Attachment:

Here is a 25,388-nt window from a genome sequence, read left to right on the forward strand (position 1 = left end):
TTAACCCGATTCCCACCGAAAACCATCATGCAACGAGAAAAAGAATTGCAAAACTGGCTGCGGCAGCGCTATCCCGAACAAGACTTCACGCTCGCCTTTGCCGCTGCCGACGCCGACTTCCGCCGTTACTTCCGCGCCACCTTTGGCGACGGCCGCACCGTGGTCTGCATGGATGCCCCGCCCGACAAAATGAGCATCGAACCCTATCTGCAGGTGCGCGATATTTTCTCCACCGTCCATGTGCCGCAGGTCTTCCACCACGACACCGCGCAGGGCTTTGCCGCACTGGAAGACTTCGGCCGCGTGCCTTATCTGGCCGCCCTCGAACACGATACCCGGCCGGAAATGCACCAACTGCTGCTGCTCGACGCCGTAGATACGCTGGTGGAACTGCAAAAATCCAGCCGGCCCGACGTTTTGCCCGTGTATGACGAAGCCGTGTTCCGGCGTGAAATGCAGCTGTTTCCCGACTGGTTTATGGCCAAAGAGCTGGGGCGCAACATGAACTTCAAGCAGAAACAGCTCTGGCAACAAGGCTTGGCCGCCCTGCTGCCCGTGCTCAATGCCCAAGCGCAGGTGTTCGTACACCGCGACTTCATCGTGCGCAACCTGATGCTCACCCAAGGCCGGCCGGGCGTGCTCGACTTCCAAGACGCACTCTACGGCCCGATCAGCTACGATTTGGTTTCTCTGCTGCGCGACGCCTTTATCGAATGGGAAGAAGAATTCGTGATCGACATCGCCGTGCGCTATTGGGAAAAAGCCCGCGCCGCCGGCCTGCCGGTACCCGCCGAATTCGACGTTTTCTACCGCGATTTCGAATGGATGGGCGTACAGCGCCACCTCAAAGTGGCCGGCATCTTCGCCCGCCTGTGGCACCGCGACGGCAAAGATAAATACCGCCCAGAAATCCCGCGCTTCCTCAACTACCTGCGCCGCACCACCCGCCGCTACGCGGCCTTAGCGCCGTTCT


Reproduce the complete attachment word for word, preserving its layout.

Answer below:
Here is a 25,388-nt window from a genome sequence, read left to right on the forward strand (position 1 = left end):
TTAACCCGATTCCCACCGAAAACCATCATGCAACGAGAAAAAGAATTGCAAAACTGGCTGCGGCAGCGCTATCCCGAACAAGACTTCACGCTCGCCTTTGCCGCTGCCGACGCCGACTTCCGCCGTTACTTCCGCGCCACCTTTGGCGACGGCCGCACCGTGGTCTGCATGGATGCCCCGCCCGACAAAATGAGCATCGAACCCTATCTGCAGGTGCGCGATATTTTCTCCACCGTCCATGTGCCGCAGGTCTTCCACCACGACACCGCGCAGGGCTTTGCCGCACTGGAAGACTTCGGCCGCGTGCCTTATCTGGCCGCCCTCGAACACGATACCCGGCCGGAAATGCACCAACTGCTGCTGCTCGACGCCGTAGATACGCTGGTGGAACTGCAAAAATCCAGCCGGCCCGACGTTTTGCCCGTGTATGACGAAGCCGTGTTCCGGCGTGAAATGCAGCTGTTTCCCGACTGGTTTATGGCCAAAGAGCTGGGGCGCAACATGAACTTCAAGCAGAAACAGCTCTGGCAACAAGGCTTGGCCGCCCTGCTGCCCGTGCTCAATGCCCAAGCGCAGGTGTTCGTACACCGCGACTTCATCGTGCGCAACCTGATGCTCACCCAAGGCCGGCCGGGCGTGCTCGACTTCCAAGACGCACTCTACGGCCCGATCAGCTACGATTTGGTTTCTCTGCTGCGCGACGCCTTTATCGAATGGGAAGAAGAATTCGTGATCGACATCGCCGTGCGCTATTGGGAAAAAGCCCGCGCCGCCGGCCTGCCGGTACCCGCCGAATTCGACGTTTTCTACCGCGATTTCGAATGGATGGGCGTACAGCGCCACCTCAAAGTGGCCGGCATCTTCGCCCGCCTGTGGCACCGCGACGGCAAAGATAAATACCGCCCAGAAATCCCGCGCTTCCTCAACTACCTGCGCCGCACCACCCGCCGCTACGCGGCCTTAGCGCCGTTCT